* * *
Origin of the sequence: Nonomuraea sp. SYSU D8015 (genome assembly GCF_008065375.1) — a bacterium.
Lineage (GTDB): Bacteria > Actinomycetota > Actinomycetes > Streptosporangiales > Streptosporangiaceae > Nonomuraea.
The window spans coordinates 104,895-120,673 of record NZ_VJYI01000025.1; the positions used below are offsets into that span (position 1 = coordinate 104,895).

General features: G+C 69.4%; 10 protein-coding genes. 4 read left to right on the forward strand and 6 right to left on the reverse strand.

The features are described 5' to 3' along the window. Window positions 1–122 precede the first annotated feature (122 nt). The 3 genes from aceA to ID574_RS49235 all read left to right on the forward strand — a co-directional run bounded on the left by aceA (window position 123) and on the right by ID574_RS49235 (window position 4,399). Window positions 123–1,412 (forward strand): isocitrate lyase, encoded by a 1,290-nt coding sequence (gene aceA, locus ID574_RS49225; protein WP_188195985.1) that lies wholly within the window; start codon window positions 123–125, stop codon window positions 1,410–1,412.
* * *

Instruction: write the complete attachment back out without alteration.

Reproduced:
Origin of the sequence: Nonomuraea sp. SYSU D8015 (genome assembly GCF_008065375.1) — a bacterium.
Lineage (GTDB): Bacteria > Actinomycetota > Actinomycetes > Streptosporangiales > Streptosporangiaceae > Nonomuraea.
The window spans coordinates 104,895-120,673 of record NZ_VJYI01000025.1; the positions used below are offsets into that span (position 1 = coordinate 104,895).

General features: G+C 69.4%; 10 protein-coding genes. 4 read left to right on the forward strand and 6 right to left on the reverse strand.

The features are described 5' to 3' along the window. Window positions 1–122 precede the first annotated feature (122 nt). The 3 genes from aceA to ID574_RS49235 all read left to right on the forward strand — a co-directional run bounded on the left by aceA (window position 123) and on the right by ID574_RS49235 (window position 4,399). Window positions 123–1,412 (forward strand): isocitrate lyase, encoded by a 1,290-nt coding sequence (gene aceA, locus ID574_RS49225; protein WP_188195985.1) that lies wholly within the window; start codon window positions 123–125, stop codon window positions 1,410–1,412.